- Biore UV Perfect Face Milk SPF 50 – This is a Japanese combination sunscreen, with advanced chemical filters not approved in the U.S. Out of all the sunscreens I’ve tried, this is the most lightweight. It is very watery and completely disappears into your skin without any scent or stickiness. The only down side is that the bottle is tiny, so I reserve it for traveling.
- Neutrogena Ultra Sheer Body Mist SPF 100 – I haven’t found any mist on sunscreens that I’ve enjoyed. This one leaves a slightly sticky film on the skin so I reserve it for my toes and ankles when wearing sandals on sunny days. I go out to the balcony to apply it, to avoid getting it all over the floor. Unfortunately, it contains fragrance. Almost all mist on sunscreens contain fragrance, and this one seems to be one of the least pungent.
- Banana Boat Dry Balance Mist SPF 50 – I would not recommend this one. It leaves a sticky film and has a very strong scent.
- CeraVe Sunscreens – I trust this brand and have tried all of their sunscreens. I think they are all very good and would recommend this to anyone looking for a good quality, no nonsense, easy to find sunscreen. My everyday body and face lotion come from the same brand.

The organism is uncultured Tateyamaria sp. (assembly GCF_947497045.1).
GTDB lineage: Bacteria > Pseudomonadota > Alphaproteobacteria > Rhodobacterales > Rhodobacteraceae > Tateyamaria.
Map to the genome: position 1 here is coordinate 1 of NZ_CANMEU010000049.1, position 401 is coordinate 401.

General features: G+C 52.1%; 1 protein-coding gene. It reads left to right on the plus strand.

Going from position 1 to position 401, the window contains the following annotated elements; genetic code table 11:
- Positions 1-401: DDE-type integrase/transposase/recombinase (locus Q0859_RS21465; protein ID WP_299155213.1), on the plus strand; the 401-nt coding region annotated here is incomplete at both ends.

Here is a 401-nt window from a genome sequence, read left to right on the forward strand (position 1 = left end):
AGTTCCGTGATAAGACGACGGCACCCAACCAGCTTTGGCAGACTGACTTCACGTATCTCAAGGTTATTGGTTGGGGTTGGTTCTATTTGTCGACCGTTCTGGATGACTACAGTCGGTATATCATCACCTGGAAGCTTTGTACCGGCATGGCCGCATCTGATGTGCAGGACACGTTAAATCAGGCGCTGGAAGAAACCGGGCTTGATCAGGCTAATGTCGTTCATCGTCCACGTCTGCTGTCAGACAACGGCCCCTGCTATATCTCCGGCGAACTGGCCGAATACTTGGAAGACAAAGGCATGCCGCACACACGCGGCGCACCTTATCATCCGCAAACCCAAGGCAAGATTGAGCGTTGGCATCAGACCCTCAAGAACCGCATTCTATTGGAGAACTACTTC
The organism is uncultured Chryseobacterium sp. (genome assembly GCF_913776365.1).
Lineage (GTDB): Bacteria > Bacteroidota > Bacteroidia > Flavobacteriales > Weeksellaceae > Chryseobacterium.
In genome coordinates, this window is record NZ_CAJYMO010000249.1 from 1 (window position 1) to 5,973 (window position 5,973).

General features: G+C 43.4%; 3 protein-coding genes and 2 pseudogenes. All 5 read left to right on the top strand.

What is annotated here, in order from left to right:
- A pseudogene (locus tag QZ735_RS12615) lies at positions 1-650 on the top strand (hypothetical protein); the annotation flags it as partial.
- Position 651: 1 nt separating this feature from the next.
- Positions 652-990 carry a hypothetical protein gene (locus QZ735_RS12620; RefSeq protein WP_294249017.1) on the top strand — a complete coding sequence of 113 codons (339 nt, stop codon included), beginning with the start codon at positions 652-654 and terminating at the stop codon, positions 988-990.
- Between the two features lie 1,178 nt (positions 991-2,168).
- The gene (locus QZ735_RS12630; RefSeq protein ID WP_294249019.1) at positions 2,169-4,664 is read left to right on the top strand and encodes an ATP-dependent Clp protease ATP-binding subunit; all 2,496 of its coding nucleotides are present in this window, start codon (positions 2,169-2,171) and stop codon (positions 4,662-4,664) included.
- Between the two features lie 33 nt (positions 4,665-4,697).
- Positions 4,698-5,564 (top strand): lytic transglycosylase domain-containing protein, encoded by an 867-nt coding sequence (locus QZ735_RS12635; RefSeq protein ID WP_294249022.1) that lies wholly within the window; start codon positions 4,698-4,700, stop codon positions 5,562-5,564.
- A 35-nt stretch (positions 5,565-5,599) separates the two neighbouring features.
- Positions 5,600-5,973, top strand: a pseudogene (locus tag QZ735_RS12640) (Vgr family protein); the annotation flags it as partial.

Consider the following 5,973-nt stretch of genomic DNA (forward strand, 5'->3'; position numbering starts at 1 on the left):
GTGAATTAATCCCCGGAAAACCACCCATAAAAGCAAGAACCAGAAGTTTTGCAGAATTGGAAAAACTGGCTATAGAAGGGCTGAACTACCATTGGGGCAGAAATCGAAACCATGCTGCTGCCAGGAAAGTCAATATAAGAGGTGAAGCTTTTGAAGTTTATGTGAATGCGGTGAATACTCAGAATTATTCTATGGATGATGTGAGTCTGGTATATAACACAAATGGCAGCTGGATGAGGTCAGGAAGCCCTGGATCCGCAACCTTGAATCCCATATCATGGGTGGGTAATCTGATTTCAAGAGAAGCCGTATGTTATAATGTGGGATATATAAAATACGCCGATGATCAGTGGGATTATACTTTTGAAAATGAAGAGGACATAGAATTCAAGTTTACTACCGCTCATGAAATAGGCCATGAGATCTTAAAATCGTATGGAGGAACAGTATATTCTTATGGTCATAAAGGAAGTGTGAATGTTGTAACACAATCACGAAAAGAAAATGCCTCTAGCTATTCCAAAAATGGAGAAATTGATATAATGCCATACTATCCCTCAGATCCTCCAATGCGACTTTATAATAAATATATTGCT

- Hada Labo UV white gel SPF 50 – Another Japanese sunscreen with advanced chemical filters not available in the U.S. This is one of my favorite sunscreens. It’s very easy to apply and feels very lightweight once absorbed. It leaves a dewy appearance to the face. This would be nice for a fresh face, no make up day. My only complaint is that the jar packaging is inconvenient.
- Elta MD SPF 40 – I’ve tried all the Elta MD sunscreens and love them all. The sports one however does sting my eyes, but that won’t be the case for everyone. The airless pump bottle is very convenient. The tinted version is a nice alternative to Laura Mercier if you want something sheerer. But the price tag is pretty steep and you only get a tiny amount in each bottle, so I’m not encouraged to keep purchasing. When it comes to sunscreen, we should all be using a lot more of it and more frequently. I don’t want to think about how much it costs every time I’m using it, which is why I won’t repurchase Elta MD. For someone who uses sunscreen a lot, it’s not sustainable (I’m saying this after using up ~6 bottles in ~8 months). I now reserve my tinted version for the rare days I decide to wear a little make up.